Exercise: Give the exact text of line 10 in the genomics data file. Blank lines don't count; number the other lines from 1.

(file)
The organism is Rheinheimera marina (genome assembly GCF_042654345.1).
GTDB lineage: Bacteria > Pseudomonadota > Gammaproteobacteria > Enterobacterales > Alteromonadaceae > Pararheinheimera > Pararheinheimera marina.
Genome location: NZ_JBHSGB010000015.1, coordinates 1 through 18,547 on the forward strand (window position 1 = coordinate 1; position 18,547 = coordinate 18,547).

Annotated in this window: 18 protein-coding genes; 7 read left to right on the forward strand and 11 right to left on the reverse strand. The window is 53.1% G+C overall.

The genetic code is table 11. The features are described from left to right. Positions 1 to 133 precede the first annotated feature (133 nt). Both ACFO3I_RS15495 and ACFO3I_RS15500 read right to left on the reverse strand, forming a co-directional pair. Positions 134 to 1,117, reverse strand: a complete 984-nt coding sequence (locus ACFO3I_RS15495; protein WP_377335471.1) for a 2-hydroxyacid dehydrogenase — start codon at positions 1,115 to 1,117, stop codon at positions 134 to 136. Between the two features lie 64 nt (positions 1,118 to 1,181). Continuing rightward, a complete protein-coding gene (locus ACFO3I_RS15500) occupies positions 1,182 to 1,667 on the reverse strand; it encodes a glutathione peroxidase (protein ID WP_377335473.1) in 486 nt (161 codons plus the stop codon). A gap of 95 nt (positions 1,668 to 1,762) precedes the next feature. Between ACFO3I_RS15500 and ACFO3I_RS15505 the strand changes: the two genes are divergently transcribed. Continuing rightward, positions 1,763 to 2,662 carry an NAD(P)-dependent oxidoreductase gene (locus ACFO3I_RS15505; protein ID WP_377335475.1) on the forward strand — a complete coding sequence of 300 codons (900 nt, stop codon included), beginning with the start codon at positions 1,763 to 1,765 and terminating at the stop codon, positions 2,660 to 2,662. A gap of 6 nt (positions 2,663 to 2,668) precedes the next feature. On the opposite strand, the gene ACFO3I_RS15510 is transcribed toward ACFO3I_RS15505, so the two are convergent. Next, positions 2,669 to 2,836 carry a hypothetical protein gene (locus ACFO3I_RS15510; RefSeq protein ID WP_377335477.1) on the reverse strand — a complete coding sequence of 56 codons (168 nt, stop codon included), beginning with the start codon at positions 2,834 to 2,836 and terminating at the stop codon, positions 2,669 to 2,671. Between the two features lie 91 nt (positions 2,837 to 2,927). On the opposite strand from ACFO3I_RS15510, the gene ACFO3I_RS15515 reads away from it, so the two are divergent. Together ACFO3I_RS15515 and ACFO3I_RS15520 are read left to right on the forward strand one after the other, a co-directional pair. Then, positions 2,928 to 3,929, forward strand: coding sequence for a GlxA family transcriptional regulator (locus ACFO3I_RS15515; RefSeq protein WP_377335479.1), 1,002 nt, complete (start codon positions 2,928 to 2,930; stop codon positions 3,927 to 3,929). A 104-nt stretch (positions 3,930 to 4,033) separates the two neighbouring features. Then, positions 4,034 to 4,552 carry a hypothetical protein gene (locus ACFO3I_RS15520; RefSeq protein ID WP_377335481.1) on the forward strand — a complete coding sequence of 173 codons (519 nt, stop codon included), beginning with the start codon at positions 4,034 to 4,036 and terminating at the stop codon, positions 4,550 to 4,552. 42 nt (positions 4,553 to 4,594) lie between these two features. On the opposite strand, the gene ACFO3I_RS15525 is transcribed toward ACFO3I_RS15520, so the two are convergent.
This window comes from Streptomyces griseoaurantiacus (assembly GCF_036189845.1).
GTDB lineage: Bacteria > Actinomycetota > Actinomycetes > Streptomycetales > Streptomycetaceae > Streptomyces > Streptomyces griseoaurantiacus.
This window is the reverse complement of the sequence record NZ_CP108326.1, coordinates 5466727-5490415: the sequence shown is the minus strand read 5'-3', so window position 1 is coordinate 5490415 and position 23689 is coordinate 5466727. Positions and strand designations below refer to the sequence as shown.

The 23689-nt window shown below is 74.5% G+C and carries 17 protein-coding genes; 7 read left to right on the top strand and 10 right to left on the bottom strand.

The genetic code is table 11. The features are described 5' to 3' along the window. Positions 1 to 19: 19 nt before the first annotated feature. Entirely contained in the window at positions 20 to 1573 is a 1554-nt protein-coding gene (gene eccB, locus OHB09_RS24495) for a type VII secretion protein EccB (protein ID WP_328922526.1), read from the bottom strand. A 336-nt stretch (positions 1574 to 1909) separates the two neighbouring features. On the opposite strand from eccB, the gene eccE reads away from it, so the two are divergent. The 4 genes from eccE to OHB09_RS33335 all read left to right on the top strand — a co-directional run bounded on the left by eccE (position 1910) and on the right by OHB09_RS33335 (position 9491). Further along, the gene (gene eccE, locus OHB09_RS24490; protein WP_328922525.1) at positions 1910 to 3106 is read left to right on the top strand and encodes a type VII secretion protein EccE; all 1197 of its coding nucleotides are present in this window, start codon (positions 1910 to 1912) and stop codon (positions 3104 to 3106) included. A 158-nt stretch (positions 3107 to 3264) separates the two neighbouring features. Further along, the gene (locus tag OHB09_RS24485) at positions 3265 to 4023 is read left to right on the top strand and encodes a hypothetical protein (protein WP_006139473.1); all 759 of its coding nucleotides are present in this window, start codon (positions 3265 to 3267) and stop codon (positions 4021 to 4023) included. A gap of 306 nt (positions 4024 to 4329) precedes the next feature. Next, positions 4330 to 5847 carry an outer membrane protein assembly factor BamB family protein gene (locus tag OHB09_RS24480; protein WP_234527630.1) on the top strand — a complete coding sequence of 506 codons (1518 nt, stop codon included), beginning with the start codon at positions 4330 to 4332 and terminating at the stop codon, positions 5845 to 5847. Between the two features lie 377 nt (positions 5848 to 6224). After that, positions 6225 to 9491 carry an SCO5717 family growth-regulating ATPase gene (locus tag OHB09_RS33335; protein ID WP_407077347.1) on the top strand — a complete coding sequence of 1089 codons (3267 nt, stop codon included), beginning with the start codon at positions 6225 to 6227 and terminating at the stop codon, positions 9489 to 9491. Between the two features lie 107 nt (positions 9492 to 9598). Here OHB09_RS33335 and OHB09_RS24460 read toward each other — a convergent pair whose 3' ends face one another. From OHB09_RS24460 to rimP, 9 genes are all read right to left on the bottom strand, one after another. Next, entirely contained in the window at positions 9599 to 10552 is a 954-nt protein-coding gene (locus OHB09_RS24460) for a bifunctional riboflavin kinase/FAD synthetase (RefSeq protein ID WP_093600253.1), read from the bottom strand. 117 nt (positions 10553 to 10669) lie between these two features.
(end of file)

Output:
The genetic code is table 11. The features are described 5' to 3' along the window. Positions 1 to 19: 19 nt before the first annotated feature. Entirely contained in the window at positions 20 to 1573 is a 1554-nt protein-coding gene (gene eccB, locus OHB09_RS24495) for a type VII secretion protein EccB (protein ID WP_328922526.1), read from the bottom strand. A 336-nt stretch (positions 1574 to 1909) separates the two neighbouring features. On the opposite strand from eccB, the gene eccE reads away from it, so the two are divergent. The 4 genes from eccE to OHB09_RS33335 all read left to right on the top strand — a co-directional run bounded on the left by eccE (position 1910) and on the right by OHB09_RS33335 (position 9491). Further along, the gene (gene eccE, locus OHB09_RS24490; protein WP_328922525.1) at positions 1910 to 3106 is read left to right on the top strand and encodes a type VII secretion protein EccE; all 1197 of its coding nucleotides are present in this window, start codon (positions 1910 to 1912) and stop codon (positions 3104 to 3106) included. A 158-nt stretch (positions 3107 to 3264) separates the two neighbouring features. Further along, the gene (locus tag OHB09_RS24485) at positions 3265 to 4023 is read left to right on the top strand and encodes a hypothetical protein (protein WP_006139473.1); all 759 of its coding nucleotides are present in this window, start codon (positions 3265 to 3267) and stop codon (positions 4021 to 4023) included. A gap of 306 nt (positions 4024 to 4329) precedes the next feature. Next, positions 4330 to 5847 carry an outer membrane protein assembly factor BamB family protein gene (locus tag OHB09_RS24480; protein WP_234527630.1) on the top strand — a complete coding sequence of 506 codons (1518 nt, stop codon included), beginning with the start codon at positions 4330 to 4332 and terminating at the stop codon, positions 5845 to 5847. Between the two features lie 377 nt (positions 5848 to 6224). After that, positions 6225 to 9491 carry an SCO5717 family growth-regulating ATPase gene (locus tag OHB09_RS33335; protein ID WP_407077347.1) on the top strand — a complete coding sequence of 1089 codons (3267 nt, stop codon included), beginning with the start codon at positions 6225 to 6227 and terminating at the stop codon, positions 9489 to 9491. Between the two features lie 107 nt (positions 9492 to 9598). Here OHB09_RS33335 and OHB09_RS24460 read toward each other — a convergent pair whose 3' ends face one another. From OHB09_RS24460 to rimP, 9 genes are all read right to left on the bottom strand, one after another. Next, entirely contained in the window at positions 9599 to 10552 is a 954-nt protein-coding gene (locus OHB09_RS24460) for a bifunctional riboflavin kinase/FAD synthetase (RefSeq protein ID WP_093600253.1), read from the bottom strand. 117 nt (positions 10553 to 10669) lie between these two features.